Spoooooky Plants in Honour of Halloween

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We’ve dug up the scariest plants we can find at Coolings! Display these flowers and plants to add a little haunt to your house this season...if you dare.


Dark and stormy…

Zamioculcas zamiifolia ‘Raven’ is the new kid on the houseplant block having only been launched this summer and is one of the most interesting and toughest of houseplants. It’s striking black foliage sets it apart from the other cultivars of Zamioculcas and will be sure to make an impact in your space. Raven is also exceptionally low-maintenance – what’s not to love?!

Outdoors, try a mass of clump forming, black, large-leafed Heuchera ‘Obsidian’. Rounded, purple-black, glossy leaves which bear sprays of white flowers in late spring. Would look extra spooky planted with black Mondo Grass!

Zamioculcas 'Raven' and Heuchera 'Obsidian


Burning beauty…

Create a surreal scene with the flamelike foliage of Phormium ‘Evening Glow’ and Carex buchananii. The corky 'winged' bark and spectacular scarlet autumn leaves of Euonymus alatus ‘Compactus’ amongst the red berries of Skimmia japonica ‘Pabella’, will also create a fantastic fiery glow.

Phormium 'Evening Glow', Carex buchananii and Euonymus alatus 'Compactus'


To create the look indoors, try Calathea crocata ‘Tassmania’. The leaves of this showy plant are a deep purple-flushed green on the top with a maroon reverse. This gives them a really nice bi-coloured effect. Having said that though, it is the flowers that are the real stars. They top long stems and are a bright orange colour that really glows.

Calathea crocata 'Tassmania'


Witches brew…

Hubble bubble toil and trouble…put victims under your spell with the ‘Intense Blue’ foliage of Festuca glauca. This eye-catching beauty offers fantastic year-round interest for your garden and is great in containers or with other grasses in the border.

Festuca glauca 'Intense Blue'


Blades of Blood…

Grow a pot of Japanese blood grass (Imperata cylindrica ‘Rubra’) for some spooky seasonality. The tips turn red in autumn, making the grass look likes it’s been dipped in blood. Alternatively, Phormium ‘Crimson Devil’ will fit the bill, as will Uncinia rubra ‘Everflame’ - a striking grass which will add great architectural interest to your display.

Imperata cylindrica 'Rubra', Phormium 'Crimson Devil' and Uncinia rubra 'Everflame'


In a tangle…

Harry Lauder’s walking stick (Corylus avellana ‘Contorta’) plays the leading role. Its dormant bony form on full display will add a goulish touch. Greenish yellow catkins will soon dangle from the tree’s twisted branches, followed by a covering of bright green leaves in spring and summer. The supporting cast members would have to be our new varieties of Cascading Heucherella. Available in Plum, Copper, Red and Autumn cascade – great for baskets and containers and are easy to grow.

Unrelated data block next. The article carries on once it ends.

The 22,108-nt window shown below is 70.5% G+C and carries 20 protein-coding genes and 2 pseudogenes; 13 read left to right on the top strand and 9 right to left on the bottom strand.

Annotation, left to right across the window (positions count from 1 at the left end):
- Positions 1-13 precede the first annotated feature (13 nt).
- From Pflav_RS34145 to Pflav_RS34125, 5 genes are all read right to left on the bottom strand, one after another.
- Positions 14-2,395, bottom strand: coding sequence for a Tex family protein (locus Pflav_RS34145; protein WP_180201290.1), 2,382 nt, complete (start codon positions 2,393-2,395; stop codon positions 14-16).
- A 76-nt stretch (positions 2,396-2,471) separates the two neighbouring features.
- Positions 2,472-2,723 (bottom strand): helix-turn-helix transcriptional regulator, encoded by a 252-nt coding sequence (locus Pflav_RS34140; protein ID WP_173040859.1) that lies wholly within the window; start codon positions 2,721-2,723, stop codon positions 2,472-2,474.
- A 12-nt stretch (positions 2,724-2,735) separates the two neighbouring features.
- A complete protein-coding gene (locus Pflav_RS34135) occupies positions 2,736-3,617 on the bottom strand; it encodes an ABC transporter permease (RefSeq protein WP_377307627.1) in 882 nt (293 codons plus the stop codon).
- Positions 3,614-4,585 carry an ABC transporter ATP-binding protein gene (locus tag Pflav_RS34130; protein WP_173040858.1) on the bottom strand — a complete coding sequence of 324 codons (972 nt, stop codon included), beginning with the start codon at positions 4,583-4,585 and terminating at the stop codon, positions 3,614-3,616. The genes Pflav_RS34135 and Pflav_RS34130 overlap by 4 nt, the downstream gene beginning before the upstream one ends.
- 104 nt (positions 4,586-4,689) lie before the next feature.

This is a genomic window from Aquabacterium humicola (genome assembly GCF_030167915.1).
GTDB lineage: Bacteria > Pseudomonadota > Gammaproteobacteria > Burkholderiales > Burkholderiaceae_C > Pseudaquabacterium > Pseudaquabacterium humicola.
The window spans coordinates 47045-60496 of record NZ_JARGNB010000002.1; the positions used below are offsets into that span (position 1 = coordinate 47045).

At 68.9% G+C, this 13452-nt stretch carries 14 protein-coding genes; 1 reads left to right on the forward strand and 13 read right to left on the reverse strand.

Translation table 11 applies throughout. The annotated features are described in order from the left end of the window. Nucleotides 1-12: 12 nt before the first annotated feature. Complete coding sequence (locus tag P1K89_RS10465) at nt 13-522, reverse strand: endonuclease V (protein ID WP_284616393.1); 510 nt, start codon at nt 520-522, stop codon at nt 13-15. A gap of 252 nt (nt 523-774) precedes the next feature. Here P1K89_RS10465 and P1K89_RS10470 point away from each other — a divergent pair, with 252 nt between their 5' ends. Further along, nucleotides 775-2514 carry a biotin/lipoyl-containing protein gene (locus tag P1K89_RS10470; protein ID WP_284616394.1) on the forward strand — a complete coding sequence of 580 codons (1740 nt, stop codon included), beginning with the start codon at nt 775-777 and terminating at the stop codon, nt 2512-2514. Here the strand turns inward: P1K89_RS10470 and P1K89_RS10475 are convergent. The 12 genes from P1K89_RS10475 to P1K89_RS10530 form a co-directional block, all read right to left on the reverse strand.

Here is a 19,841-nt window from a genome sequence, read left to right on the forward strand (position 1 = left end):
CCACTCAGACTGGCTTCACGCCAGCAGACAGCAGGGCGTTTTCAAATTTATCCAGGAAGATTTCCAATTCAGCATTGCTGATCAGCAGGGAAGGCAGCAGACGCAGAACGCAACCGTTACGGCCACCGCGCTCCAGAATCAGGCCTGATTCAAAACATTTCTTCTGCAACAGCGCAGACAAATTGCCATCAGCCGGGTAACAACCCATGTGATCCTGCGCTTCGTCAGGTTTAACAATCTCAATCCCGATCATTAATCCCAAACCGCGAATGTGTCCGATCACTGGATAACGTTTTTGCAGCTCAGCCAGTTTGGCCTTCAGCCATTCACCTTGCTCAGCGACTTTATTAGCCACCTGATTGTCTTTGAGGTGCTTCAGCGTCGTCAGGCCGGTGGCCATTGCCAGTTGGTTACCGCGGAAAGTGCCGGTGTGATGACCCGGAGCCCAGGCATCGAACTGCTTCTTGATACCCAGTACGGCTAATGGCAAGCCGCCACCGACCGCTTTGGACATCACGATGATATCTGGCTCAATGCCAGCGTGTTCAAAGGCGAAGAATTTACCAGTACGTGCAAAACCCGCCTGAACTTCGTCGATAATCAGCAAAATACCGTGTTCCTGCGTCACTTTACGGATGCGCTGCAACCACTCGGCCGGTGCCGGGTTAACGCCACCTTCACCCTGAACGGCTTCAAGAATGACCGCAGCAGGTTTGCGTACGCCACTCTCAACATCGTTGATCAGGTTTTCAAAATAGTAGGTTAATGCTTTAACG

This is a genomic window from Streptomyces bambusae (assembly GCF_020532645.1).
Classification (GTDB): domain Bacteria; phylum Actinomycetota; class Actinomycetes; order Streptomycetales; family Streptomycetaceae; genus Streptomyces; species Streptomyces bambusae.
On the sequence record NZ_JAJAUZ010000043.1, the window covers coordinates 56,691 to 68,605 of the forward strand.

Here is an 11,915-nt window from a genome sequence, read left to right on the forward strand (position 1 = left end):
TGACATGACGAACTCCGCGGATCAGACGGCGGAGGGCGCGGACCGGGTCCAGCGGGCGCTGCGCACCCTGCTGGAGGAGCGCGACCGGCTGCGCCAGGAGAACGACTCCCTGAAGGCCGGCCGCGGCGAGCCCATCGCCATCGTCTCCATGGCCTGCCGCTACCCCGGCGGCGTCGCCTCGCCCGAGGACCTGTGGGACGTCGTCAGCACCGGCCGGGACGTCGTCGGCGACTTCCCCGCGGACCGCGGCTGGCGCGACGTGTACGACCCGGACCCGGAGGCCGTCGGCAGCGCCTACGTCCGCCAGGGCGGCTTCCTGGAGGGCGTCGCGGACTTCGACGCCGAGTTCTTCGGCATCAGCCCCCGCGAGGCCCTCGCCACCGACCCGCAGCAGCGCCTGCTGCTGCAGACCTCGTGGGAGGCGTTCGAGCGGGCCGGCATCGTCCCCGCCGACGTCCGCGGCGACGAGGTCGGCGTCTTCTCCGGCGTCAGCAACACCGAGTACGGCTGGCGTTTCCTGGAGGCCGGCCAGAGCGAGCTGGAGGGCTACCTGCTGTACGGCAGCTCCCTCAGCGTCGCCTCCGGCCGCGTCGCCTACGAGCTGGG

Corylus avellana 'Contorta' and Cascading Heucherella Plum Cascade


Kaleidoscopic color…

It’s hard to pick a best moment for Berberis thunbergii ‘Orange Rocket’, whose spring foliage starts out coral, ages to green, and then turns red. But the two-toned nature of its autumn habit is something spectacular. 

Berberis thunbergii 'Orange Rocket' 


To create the look indoors try Croton Codiaeum for its nearly limitless leaf forms and beautiful explosion of colour.


It's in the veins…

Fill your house with Fittonia ‘Skeleton’. It’s blood red veined leaves will complement your Halloween decorations nicely.

Frittonia 'Skeleton'


Thriller…

Redtwig dogwoods (such as Cornus alba ‘Sibirica Variegata’) may be dormant, but bare of their green leaves, the branches almost glow. The bright striking stems of the Cornus would look great surrounded by the spiderlike leaves of black Mondo Grass (Ophiopogon planiscapus ‘Nigrescens’) as it appears to crawl over the edge of a container or pot. Ophiopogan ‘Nigrescens’ also looks fantastic with other grasses (such as Carex comans ‘Bronze’), especially if grouped in tubs or planted into gravel, and it provides a brilliant contrast with silvery plants in sun, or bright green ferns in shade. It’s not just for Halloween either – clusters of pale purplish white flowers appear in Summer followed by dark blue-black fruit – a plant for year-round interest.

Cornus alba 'Sibirica Variegata' and Ophiopogon planiscapus 'Nigrescens'


Go on, trick or treat yourself……Mwah-ha-ha-ha-ha!

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